Kathy Khang, a columnist for Sojourners magazine, is the author of Raise Your Voice (InterVarsity Press, 2018) and co-author of More Than Serving Tea (InterVarsity Press, 2006). She blogs at www.kathykhang.com, tweets and Instagrams as @mskathykhang, posts at www.facebook.com/kathykhangauthor, and partners with other writers, pastors, and Christian leaders to highlight and move the conversation forward on issues of race, ethnicity, and gender within the church. Kathy also has worked for the past 19 years with a national parachurch organization.
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Desperate for a Spiritual Spring
I DON'T SET New Year’s resolutions. Jan. 1 is always either too early or too late for me to predict or dream about what is new. Those seeds are planted in the fall with tulip and daffodil bulbs and cool-weather crops, or in the spring with the vegetable gardens and annuals.
Where I am in the Midwest, the church calendar is coinciding with nature. As I write this, the temperature is hovering just above zero degrees Fahrenheit, with wind chills dipping close to 50 below zero. People die in this sort of weather; newscasters are reminding their viewers to call loved ones and neighbors to make sure they have heat and are staying out of the elements.
While fall is my favorite season and winter contains Christmas, I need spring. It’s when the roots of ferns and other perennials seemingly dead under the frozen earth, the buds on branches that have managed to stay connected to the trunk despite ice, and my heart weighed down by depression and seasonal affective disorder desperately start to crawl out of the layers to find air, sun, and warmth. I am desperate for a spiritual spring.
The Price of the Church’s Assimilation
I SPENT MOST of my childhood in a Methodist church, but I didn’t learn the liturgy. It was sung in Korean, and as soon as I started kindergarten, I exchanged fluency in my original language for assimilation. My parents did their best to teach my sister and me as much about our language and customs as they could, but they had to teach us in between their own assimilation for survival. It wasn’t until years later, when I was on a campus ministry team that sang from hymnals and overhead projectors, that I connected the Korean words of my church upbringing with a Korean-American faith.
As I’ve begun working through the personal cost of assimilation, I’ve looked at the price the church is paying for its own assimilation. At the sound of that, you may think that the rest of this column focuses on legalized abortion, same-sex marriage, and maybe even immigration and border security. Well, it does and it doesn’t.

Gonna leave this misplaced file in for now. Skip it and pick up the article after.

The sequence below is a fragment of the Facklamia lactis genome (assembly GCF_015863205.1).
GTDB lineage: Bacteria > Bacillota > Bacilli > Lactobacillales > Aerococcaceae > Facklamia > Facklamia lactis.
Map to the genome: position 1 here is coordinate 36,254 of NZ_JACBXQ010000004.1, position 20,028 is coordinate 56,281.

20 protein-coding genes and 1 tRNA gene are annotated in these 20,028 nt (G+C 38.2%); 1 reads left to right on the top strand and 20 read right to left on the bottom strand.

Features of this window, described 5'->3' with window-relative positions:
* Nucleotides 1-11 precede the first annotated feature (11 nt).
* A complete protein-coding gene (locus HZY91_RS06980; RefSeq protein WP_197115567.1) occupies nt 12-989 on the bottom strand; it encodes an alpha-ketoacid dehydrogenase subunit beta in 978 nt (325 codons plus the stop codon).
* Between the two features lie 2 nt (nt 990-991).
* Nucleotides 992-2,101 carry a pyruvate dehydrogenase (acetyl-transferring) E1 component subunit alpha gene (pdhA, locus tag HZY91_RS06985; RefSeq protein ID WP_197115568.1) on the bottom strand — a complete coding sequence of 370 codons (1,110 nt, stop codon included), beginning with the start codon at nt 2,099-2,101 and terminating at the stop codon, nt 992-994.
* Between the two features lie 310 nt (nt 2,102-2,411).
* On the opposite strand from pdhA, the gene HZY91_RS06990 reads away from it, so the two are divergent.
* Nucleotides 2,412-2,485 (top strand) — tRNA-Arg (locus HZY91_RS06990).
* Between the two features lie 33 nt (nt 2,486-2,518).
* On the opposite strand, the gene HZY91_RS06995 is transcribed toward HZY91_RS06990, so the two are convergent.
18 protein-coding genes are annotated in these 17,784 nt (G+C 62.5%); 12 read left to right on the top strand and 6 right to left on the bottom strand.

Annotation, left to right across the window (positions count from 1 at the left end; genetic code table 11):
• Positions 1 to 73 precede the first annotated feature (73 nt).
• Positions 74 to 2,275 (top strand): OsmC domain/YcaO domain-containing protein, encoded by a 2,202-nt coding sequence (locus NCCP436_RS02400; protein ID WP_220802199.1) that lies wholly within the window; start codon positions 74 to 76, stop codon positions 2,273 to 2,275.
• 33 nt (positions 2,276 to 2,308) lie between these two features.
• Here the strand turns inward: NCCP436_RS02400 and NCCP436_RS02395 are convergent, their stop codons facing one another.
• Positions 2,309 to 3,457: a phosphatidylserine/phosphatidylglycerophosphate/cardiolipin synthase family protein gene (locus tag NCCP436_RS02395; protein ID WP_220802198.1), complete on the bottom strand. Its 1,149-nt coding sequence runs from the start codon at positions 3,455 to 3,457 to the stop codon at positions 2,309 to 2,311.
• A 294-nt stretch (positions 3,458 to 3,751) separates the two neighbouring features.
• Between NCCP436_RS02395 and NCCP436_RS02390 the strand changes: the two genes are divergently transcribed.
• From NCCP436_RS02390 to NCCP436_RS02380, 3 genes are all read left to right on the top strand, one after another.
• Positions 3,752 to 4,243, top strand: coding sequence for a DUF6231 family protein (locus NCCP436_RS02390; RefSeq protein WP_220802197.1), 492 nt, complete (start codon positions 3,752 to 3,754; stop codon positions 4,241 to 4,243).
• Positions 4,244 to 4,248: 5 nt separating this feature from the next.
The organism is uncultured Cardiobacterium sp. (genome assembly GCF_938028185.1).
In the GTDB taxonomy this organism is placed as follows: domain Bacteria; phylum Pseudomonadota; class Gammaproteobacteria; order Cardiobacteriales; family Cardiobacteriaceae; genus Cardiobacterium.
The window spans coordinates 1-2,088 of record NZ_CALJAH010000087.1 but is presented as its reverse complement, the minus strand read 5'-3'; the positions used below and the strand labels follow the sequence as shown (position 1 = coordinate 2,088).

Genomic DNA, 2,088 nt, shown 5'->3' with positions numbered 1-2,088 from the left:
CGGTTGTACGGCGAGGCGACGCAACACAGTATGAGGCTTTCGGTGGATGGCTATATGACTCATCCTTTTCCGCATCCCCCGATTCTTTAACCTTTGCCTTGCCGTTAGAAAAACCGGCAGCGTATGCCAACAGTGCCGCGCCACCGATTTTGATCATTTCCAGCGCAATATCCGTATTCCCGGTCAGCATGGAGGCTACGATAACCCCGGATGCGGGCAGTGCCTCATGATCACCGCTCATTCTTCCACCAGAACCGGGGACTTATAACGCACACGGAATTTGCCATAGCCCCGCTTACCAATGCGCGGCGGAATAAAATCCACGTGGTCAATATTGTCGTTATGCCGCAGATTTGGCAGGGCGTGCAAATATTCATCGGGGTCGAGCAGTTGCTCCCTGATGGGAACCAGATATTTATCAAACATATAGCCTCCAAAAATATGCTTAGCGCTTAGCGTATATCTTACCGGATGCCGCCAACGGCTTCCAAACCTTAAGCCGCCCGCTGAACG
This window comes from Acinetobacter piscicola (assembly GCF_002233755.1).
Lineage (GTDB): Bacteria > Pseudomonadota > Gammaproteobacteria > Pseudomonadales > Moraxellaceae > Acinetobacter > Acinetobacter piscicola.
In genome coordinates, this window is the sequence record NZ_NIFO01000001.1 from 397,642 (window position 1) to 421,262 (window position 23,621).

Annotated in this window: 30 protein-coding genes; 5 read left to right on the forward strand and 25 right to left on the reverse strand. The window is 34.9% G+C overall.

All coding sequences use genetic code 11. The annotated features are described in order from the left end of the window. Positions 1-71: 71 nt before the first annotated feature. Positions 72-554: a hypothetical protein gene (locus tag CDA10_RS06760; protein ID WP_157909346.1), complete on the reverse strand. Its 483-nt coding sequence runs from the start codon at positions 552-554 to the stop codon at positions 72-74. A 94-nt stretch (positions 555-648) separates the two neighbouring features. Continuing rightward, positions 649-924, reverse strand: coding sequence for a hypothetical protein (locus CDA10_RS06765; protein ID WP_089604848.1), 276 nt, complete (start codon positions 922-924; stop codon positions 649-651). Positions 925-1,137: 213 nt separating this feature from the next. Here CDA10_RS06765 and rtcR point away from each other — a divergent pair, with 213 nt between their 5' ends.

I wonder if white evangelicalism has thought of itself as the underdog, the persecuted, and the eventual white savior in order to assimilate into a Western culture that glorifies winning, beating all odds, and rising as the unexpected hero. How can this country simultaneously be a Christian nation and persecute Christians? Neither is accurate, but both claims are invoked in modern politics and the rhetoric of white evangelicalism—where white evangelicals assimilate into a blind patriotism that ignores history and orthodoxy.
Dear White Santa (the sequel)...
I'M TOO OLD, and so are my children, to set out cookies and milk for you. But I’m still hopeful enough to write you another letter.
Last year, with all the earnestness I could muster, I asked you for a white people intervention—many white progressive and evangelical Christians in the same room for a cleansing flood of white tears, some deep breathing and healing prayer, and time to plan to dismantle white supremacy from the inside.
But I have not received word that an intervention took place. I assume invitations to it went out or it got canceled, postponed, or taken over by the announcement of Supreme Court Justice Anthony Kennedy’s retirement. (Was that supposed to be a Christmas-in-summer gift?)
On Leaving Our Church of Two Decades
I DID NOT leave my church on a whim.
It actually took me and my spouse two years to slowly rip the bandage off and leave. After more than a decade of sitting on the left side of the sanctuary, serving on the worship team, starting a drama group, learning the language of the denomination and congregation, pricing countless items at the annual rummage sale, and teaching confirmands, we decided it wasn’t the church. It was us.